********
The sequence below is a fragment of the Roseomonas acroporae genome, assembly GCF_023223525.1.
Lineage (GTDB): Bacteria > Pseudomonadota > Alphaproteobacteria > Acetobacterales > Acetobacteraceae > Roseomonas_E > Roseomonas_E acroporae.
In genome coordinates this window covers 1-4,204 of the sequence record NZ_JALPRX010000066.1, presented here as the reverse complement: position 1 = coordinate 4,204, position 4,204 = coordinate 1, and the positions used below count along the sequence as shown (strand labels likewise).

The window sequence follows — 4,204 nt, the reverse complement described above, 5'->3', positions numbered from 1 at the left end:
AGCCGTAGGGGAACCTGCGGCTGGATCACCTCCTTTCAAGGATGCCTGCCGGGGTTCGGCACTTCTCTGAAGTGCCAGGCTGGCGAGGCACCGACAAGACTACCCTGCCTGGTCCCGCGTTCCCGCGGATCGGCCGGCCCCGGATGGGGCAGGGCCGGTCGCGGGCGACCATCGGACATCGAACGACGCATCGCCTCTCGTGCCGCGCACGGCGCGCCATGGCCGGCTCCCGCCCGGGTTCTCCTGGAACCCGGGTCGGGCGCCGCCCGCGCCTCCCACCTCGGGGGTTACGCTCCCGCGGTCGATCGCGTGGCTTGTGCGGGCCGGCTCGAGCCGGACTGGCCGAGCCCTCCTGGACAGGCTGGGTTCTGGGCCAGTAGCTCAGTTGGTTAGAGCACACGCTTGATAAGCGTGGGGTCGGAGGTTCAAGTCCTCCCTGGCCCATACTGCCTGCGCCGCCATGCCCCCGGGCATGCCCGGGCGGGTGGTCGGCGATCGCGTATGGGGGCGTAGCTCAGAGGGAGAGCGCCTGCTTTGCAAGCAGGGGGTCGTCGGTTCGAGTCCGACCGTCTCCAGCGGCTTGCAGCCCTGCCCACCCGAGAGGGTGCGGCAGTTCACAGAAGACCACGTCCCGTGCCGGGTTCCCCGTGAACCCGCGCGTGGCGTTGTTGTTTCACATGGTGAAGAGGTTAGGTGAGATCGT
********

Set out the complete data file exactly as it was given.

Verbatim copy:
The sequence below is a fragment of the Roseomonas acroporae genome, assembly GCF_023223525.1.
Lineage (GTDB): Bacteria > Pseudomonadota > Alphaproteobacteria > Acetobacterales > Acetobacteraceae > Roseomonas_E > Roseomonas_E acroporae.
In genome coordinates this window covers 1-4,204 of the sequence record NZ_JALPRX010000066.1, presented here as the reverse complement: position 1 = coordinate 4,204, position 4,204 = coordinate 1, and the positions used below count along the sequence as shown (strand labels likewise).

The window sequence follows — 4,204 nt, the reverse complement described above, 5'->3', positions numbered from 1 at the left end:
AGCCGTAGGGGAACCTGCGGCTGGATCACCTCCTTTCAAGGATGCCTGCCGGGGTTCGGCACTTCTCTGAAGTGCCAGGCTGGCGAGGCACCGACAAGACTACCCTGCCTGGTCCCGCGTTCCCGCGGATCGGCCGGCCCCGGATGGGGCAGGGCCGGTCGCGGGCGACCATCGGACATCGAACGACGCATCGCCTCTCGTGCCGCGCACGGCGCGCCATGGCCGGCTCCCGCCCGGGTTCTCCTGGAACCCGGGTCGGGCGCCGCCCGCGCCTCCCACCTCGGGGGTTACGCTCCCGCGGTCGATCGCGTGGCTTGTGCGGGCCGGCTCGAGCCGGACTGGCCGAGCCCTCCTGGACAGGCTGGGTTCTGGGCCAGTAGCTCAGTTGGTTAGAGCACACGCTTGATAAGCGTGGGGTCGGAGGTTCAAGTCCTCCCTGGCCCATACTGCCTGCGCCGCCATGCCCCCGGGCATGCCCGGGCGGGTGGTCGGCGATCGCGTATGGGGGCGTAGCTCAGAGGGAGAGCGCCTGCTTTGCAAGCAGGGGGTCGTCGGTTCGAGTCCGACCGTCTCCAGCGGCTTGCAGCCCTGCCCACCCGAGAGGGTGCGGCAGTTCACAGAAGACCACGTCCCGTGCCGGGTTCCCCGTGAACCCGCGCGTGGCGTTGTTGTTTCACATGGTGAAGAGGTTAGGTGAGATCGT